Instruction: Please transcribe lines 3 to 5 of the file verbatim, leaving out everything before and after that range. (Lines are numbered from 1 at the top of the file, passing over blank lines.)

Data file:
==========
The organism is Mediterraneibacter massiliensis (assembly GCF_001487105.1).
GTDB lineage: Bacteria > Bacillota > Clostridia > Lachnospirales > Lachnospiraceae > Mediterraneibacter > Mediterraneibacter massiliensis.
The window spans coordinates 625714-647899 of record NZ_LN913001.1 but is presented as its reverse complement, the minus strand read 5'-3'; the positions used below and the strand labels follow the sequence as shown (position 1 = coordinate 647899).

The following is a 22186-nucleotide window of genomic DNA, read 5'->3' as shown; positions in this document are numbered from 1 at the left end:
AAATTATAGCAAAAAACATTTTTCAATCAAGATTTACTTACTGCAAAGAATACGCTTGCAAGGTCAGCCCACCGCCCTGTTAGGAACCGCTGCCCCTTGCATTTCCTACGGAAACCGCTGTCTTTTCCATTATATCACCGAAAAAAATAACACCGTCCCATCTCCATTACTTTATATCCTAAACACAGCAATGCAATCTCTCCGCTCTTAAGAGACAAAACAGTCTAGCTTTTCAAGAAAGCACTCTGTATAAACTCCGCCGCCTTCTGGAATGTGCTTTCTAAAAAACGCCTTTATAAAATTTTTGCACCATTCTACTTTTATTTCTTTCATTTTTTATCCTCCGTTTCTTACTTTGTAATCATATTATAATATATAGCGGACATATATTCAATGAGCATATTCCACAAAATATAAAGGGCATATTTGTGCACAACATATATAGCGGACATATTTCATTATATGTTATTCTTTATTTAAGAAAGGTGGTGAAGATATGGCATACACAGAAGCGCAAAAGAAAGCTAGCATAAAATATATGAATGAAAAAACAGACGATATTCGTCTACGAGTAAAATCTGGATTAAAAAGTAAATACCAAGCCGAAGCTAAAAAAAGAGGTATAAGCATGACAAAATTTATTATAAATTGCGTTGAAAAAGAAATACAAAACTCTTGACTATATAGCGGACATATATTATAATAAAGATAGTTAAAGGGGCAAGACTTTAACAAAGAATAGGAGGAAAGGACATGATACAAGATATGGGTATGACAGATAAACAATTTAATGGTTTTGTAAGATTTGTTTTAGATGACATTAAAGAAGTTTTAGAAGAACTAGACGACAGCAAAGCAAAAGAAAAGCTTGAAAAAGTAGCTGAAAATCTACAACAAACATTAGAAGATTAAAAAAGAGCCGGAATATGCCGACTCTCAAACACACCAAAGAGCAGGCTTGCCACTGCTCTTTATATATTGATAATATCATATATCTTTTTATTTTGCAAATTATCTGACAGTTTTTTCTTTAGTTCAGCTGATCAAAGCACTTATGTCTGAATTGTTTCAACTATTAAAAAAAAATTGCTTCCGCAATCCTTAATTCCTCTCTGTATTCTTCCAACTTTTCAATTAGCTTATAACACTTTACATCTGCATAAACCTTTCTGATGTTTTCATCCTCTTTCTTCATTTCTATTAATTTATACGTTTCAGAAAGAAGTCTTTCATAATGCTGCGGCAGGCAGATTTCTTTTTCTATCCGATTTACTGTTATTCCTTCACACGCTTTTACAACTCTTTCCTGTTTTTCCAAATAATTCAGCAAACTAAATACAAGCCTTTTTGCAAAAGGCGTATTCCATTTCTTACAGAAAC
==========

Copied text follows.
The window spans coordinates 625714-647899 of record NZ_LN913001.1 but is presented as its reverse complement, the minus strand read 5'-3'; the positions used below and the strand labels follow the sequence as shown (position 1 = coordinate 647899).

The following is a 22186-nucleotide window of genomic DNA, read 5'->3' as shown; positions in this document are numbered from 1 at the left end:
AAATTATAGCAAAAAACATTTTTCAATCAAGATTTACTTACTGCAAAGAATACGCTTGCAAGGTCAGCCCACCGCCCTGTTAGGAACCGCTGCCCCTTGCATTTCCTACGGAAACCGCTGTCTTTTCCATTATATCACCGAAAAAAATAACACCGTCCCATCTCCATTACTTTATATCCTAAACACAGCAATGCAATCTCTCCGCTCTTAAGAGACAAAACAGTCTAGCTTTTCAAGAAAGCACTCTGTATAAACTCCGCCGCCTTCTGGAATGTGCTTTCTAAAAAACGCCTTTATAAAATTTTTGCACCATTCTACTTTTATTTCTTTCATTTTTTATCCTCCGTTTCTTACTTTGTAATCATATTATAATATATAGCGGACATATATTCAATGAGCATATTCCACAAAATATAAAGGGCATATTTGTGCACAACATATATAGCGGACATATTTCATTATATGTTATTCTTTATTTAAGAAAGGTGGTGAAGATATGGCATACACAGAAGCGCAAAAGAAAGCTAGCATAAAATATATGAATGAAAAAACAGACGATATTCGTCTACGAGTAAAATCTGGATTAAAAAGTAAATACCAAGCCGAAGCTAAAAAAAGAGGTATAAGCATGACAAAATTTATTATAAATTGCGTTGAAAAAGAAATACAAAACTCTTGACTATATAGCGGACATATATTATAATAAAGATAGTTAAAGGGGCAAGACTTTAACAAAGAATAGGAGGAAAGGACATGATACAAGATATGGGTATGACAGATAAACAATTTAATGGTTTTGTAAGATTTGTTTTAGATGACATTAAAGAAGTTTTAGAAGAACTAGACGACAGCAAAGCAAAAGAAAAGCTTGAAAAAGTAGCTGAAAATCTACAACAAACATTAGAAGATTAAAAAAGAGCCGGAATATGCCGACTCTCAAACACACCAAAGAGCAGGCTTGCCACTGCTCTTTATATATTGATAATATCATATATCTTTTTATTTTGCAAATTATCTGACAGTTTTTTCTTTAGTTCAGCTGATCAAAGCACTTATGTCTGAATTGTTTCAACTATTAAAAAAAAATTGCTTCCGCAATCCTTAATTCCTCTCTGTATTCTTCCAACTTTTCAATTAGCTTATAACACTTTACATCTGCATAAACCTTTCTGATGTTTTCATCCTCTTTCTTCATTTCTATTAATTTATACGTTTCAGAAAGAAGTCTTTCATAATGCTGCGGCAGGCAGATTTCTTTTTCTATCCGATTTACTGTTATTCCTTCACACGCTTTTACAACTCTTTCCTGTTTTTCCAAATAATTCAGCAAACTAAATACAAGCCTTTTTGCAAAAGGCGTATTCCATTTCTTACAGAAAC